Traeth shrugged. "Who knows … but the Emperor wants to find out."
"This is crazy. If what you say is true—and I do believe you, but it doesn't make any sense! Why couldn't he just tell the truth and ask us to investigate the matter for him? And why did you come so willingly on what you're telling me is a one way trip? If Tikarra Island is so mysterious and fearsome, why are you here? What did you do that was so bad to make the Emperor order you onto this expedition—you and only you?"
Traeth chewed on the inside of his cheek and looked down shamefaced.
"You have to remember, Jen. I don't fit in here anymore. I'm like—oh, what was that expression you used to use … a square peg in a round hole."
"So because your face doesn't fit, you get sent on a suicide mission?" I was starting to squeal.
"Yes. This is Dirria, remember. This is the Dirrian way."
"That anybody who's a little bit different gets … discarded?"
"Yes. And I'm doubly different. Not only because of the time I spent on Earth, I'm taller than your average Dirrian."
"Dirrians don't like tall people. You know that."
"You're not tall."
"I'm as tall as you are."
"And I'm not tall!"
"Not for your species, no, but how do you feel when you stand next to someone who is really, really tall, like Rutter."
Rutter is taller than me but not by so much. However, the vision of Urtok towering above me in the lift at the Academy came to mind.
"And the Emperor dislikes me because I am tall, as most Dirrians do."
I was flabbergasted. "But aren't there any tall Dirrians?"
"Incredibly few. Dirrians are very vain and consider height unsightly. On Earth, in 20th century China, did not the women have their feet bound in order to keep them small."
"Yes, but it was a barbaric practice banned in 1912."
"But it took place. Less than a hundred years ago, babies over a certain length would be euthanized at birth in the belief that a long baby would become a tall and ugly adult. It was a practise that has been part of our custom for millennia. Because of that, over the centuries, our people have grown shorter and shorter, thinner and thinner. We may not slaughter our babies anymore, but I still represent everything they don't want in their genome. Even my parents, if they had lived, would have shunned me by now, I'm sure. Among the Dirrian people, I am considered a giant."
"So the Emperor sends you to Tikarra Island instead."
"Yes. It's an easy way to get rid of me and, in a way, I quite liked the idea."
"Liked it? Why?"
"It sounded nice. Going to a deserted island where I could live out my days in solitude, away from the Dirrian people. Somewhere where I wouldn't be scorned and snubbed."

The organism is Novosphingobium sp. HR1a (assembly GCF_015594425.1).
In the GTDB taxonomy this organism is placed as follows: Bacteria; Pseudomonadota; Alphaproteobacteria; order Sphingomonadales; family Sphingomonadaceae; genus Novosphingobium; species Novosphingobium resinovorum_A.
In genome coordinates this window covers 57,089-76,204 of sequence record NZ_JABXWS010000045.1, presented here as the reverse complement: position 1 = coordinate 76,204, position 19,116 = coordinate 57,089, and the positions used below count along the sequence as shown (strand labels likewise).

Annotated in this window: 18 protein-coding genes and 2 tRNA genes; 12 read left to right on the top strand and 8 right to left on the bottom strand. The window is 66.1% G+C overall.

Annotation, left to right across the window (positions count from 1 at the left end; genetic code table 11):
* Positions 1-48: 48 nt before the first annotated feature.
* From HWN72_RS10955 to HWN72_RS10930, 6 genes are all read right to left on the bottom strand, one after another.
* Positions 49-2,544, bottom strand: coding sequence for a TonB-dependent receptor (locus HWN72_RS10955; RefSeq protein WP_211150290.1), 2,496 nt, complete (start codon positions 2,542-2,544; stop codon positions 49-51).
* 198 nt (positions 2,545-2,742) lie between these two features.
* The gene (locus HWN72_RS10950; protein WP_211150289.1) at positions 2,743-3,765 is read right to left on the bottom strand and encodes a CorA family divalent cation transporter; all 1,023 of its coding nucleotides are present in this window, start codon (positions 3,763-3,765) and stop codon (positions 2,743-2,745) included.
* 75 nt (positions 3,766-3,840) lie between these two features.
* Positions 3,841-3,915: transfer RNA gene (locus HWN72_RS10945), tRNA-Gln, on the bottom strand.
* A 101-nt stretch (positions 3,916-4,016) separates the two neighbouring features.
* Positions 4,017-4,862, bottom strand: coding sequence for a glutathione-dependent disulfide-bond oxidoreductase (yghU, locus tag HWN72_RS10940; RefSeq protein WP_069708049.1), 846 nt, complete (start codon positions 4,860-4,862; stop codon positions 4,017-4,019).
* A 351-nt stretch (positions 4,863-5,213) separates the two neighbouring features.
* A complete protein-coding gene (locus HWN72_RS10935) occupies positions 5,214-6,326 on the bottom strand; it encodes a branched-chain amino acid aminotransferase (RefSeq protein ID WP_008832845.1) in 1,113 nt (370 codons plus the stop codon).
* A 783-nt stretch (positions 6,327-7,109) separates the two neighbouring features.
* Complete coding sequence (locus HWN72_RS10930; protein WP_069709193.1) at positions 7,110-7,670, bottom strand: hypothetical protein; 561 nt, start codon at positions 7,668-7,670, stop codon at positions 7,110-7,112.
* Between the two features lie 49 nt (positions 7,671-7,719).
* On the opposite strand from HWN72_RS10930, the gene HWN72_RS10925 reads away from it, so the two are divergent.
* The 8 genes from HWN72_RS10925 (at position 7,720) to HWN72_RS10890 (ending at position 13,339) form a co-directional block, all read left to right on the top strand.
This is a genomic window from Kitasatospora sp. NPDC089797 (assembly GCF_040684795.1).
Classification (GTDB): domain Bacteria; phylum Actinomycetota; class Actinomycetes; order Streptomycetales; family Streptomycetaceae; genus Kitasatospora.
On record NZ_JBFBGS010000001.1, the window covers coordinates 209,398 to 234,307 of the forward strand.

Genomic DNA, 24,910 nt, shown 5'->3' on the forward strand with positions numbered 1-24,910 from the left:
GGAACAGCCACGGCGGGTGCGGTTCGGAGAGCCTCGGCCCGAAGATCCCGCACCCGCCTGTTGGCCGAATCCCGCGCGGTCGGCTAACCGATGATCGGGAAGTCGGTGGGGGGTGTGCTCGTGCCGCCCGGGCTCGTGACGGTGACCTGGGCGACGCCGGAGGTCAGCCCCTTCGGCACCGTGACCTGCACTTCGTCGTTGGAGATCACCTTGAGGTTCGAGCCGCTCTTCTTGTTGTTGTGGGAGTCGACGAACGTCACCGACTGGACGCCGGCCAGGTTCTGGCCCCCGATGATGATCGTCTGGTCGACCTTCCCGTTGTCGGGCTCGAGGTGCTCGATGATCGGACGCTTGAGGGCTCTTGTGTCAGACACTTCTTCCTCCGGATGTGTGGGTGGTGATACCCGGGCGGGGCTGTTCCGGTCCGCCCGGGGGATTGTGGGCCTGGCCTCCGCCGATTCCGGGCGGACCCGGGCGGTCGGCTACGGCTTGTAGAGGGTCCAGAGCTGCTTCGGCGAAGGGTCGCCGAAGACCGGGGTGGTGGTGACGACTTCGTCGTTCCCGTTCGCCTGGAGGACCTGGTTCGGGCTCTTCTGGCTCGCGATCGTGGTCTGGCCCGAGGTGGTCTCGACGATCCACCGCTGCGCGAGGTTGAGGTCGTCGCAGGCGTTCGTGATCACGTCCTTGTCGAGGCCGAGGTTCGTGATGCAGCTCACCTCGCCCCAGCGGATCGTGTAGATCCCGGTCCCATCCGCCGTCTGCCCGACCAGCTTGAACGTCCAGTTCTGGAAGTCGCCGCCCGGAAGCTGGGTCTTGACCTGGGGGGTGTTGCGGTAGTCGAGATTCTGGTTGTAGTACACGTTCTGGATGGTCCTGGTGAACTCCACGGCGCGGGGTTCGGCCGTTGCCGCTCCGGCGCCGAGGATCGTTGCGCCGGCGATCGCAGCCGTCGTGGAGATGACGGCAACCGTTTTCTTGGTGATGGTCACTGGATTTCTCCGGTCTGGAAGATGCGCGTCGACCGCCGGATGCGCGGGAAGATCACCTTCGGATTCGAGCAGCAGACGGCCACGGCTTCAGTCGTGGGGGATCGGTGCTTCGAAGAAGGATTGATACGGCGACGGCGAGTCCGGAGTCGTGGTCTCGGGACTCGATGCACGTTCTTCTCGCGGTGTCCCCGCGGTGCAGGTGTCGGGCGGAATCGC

Al stepped forward. "Can I ask a question?"
"If the Emperor disliked you so much, why did he have you in the Palace?"
"Because, at the moment, all he has with the United Federation of Planets are trade agreements and he wants to join, but he has no experience with other races and even less understanding of their ways. When he heard from the delegation you met on the Drakonia about me, he actively sought me out. For the first time in my life, somebody wanted me—"
"For all the wrong reasons," chipped in Rutter.
"Yes, but someone wanted me! "
"But not now?"
"No. He's realised he doesn't really need me. He's interrogated me as he can. It didn't take long. I wasn't on Earth that long, after all. And now I've outlived my usefulness."
"So you're happy to come here to die?"
"Or live out my days in peace and tranquillity."
"Alone!" I shouted.
"But only if the monsters don't get him first," added Al cheekily.
Traeth fell silent and sucked his lips in hard as he debated.
"Okay," he finally admitted. "I didn't think it through. And I do regret that you got sucked into it as well."
Rutter folded his arms and grinned. "It didn't occur to you to contact Jen and ask her to help you emigrate to Earth?"
Traeth's shoulders fell as he realised his stupidity.
"No," he admitted soulfully. "The thought never occurred to me. I haven't been thinking straight at all if the truth be known."
We stood on the beach, our eyes playing tag with each other. In the end, it was Al that broke the silence.
"So if you wanted to come, why did you just have a dickey fit on the beach?" she scowled.
"I don't know. I was filled with so much panic I suppose." He sighed heavily.
I could see his sorrow and distress. I reached out and touched his shoulder to which, against all Dirrian tradition, he fell into my arms for a hug. He was right. He wasn't Dirrian anymore. He pulled himself away sharply and beamed a smile to show he had pulled himself together.
"But I'm okay now, so what's next?"
We debated our options taking into account the time of day, how soon night would fall and our need to find a suitable place to camp. We decided, unanimously surprisingly, to pitch our tents on the sand at the edge of the woodland where the land was flat and we were far enough away from the sea not to be threatened by the tide.